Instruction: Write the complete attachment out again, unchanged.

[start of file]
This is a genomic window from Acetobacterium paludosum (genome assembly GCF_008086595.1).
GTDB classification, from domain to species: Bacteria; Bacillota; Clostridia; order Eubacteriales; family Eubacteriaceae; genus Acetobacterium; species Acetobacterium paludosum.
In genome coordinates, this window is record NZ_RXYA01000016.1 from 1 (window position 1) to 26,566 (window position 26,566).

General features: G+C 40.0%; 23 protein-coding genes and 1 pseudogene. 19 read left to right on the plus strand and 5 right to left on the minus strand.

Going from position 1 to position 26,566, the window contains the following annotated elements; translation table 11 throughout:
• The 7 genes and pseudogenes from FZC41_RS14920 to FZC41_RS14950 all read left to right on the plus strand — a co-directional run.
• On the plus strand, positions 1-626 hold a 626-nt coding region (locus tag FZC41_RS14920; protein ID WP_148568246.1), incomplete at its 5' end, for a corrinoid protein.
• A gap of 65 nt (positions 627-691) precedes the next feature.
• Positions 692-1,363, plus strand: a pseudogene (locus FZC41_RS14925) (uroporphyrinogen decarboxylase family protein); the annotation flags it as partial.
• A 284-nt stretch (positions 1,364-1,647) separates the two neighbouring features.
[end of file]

This is a genomic window from Acetobacterium paludosum (genome assembly GCF_008086595.1).
GTDB classification, from domain to species: Bacteria; Bacillota; Clostridia; order Eubacteriales; family Eubacteriaceae; genus Acetobacterium; species Acetobacterium paludosum.
In genome coordinates, this window is record NZ_RXYA01000016.1 from 1 (window position 1) to 26,566 (window position 26,566).

General features: G+C 40.0%; 23 protein-coding genes and 1 pseudogene. 19 read left to right on the plus strand and 5 right to left on the minus strand.

Going from position 1 to position 26,566, the window contains the following annotated elements; translation table 11 throughout:
• The 7 genes and pseudogenes from FZC41_RS14920 to FZC41_RS14950 all read left to right on the plus strand — a co-directional run.
• On the plus strand, positions 1-626 hold a 626-nt coding region (locus tag FZC41_RS14920; protein ID WP_148568246.1), incomplete at its 5' end, for a corrinoid protein.
• A gap of 65 nt (positions 627-691) precedes the next feature.
• Positions 692-1,363, plus strand: a pseudogene (locus FZC41_RS14925) (uroporphyrinogen decarboxylase family protein); the annotation flags it as partial.
• A 284-nt stretch (positions 1,364-1,647) separates the two neighbouring features.